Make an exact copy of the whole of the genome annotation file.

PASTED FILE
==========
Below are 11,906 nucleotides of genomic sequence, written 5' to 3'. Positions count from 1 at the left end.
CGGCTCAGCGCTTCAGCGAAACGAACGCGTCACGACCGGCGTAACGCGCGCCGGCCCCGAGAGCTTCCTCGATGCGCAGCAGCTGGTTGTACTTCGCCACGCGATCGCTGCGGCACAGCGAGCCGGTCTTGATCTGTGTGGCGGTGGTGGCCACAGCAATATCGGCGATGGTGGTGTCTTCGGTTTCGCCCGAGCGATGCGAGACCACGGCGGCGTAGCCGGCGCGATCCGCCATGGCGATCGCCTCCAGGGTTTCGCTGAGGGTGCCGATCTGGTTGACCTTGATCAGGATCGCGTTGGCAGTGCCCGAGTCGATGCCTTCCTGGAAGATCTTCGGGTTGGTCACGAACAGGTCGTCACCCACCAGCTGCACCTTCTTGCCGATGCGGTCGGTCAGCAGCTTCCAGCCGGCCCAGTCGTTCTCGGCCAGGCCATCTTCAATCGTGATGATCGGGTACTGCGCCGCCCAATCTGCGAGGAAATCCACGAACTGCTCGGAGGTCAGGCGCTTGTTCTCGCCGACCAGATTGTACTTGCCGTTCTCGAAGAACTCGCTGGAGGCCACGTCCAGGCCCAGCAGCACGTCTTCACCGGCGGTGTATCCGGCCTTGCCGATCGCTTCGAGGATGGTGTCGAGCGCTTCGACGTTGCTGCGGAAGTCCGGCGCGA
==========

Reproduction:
Below are 11,906 nucleotides of genomic sequence, written 5' to 3'. Positions count from 1 at the left end.
CGGCTCAGCGCTTCAGCGAAACGAACGCGTCACGACCGGCGTAACGCGCGCCGGCCCCGAGAGCTTCCTCGATGCGCAGCAGCTGGTTGTACTTCGCCACGCGATCGCTGCGGCACAGCGAGCCGGTCTTGATCTGTGTGGCGGTGGTGGCCACAGCAATATCGGCGATGGTGGTGTCTTCGGTTTCGCCCGAGCGATGCGAGACCACGGCGGCGTAGCCGGCGCGATCCGCCATGGCGATCGCCTCCAGGGTTTCGCTGAGGGTGCCGATCTGGTTGACCTTGATCAGGATCGCGTTGGCAGTGCCCGAGTCGATGCCTTCCTGGAAGATCTTCGGGTTGGTCACGAACAGGTCGTCACCCACCAGCTGCACCTTCTTGCCGATGCGGTCGGTCAGCAGCTTCCAGCCGGCCCAGTCGTTCTCGGCCAGGCCATCTTCAATCGTGATGATCGGGTACTGCGCCGCCCAATCTGCGAGGAAATCCACGAACTGCTCGGAGGTCAGGCGCTTGTTCTCGCCGACCAGATTGTACTTGCCGTTCTCGAAGAACTCGCTGGAGGCCACGTCCAGGCCCAGCAGCACGTCTTCACCGGCGGTGTATCCGGCCTTGCCGATCGCTTCGAGGATGGTGTCGAGCGCTTCGACGTTGCTGCGGAAGTCCGGCGCGA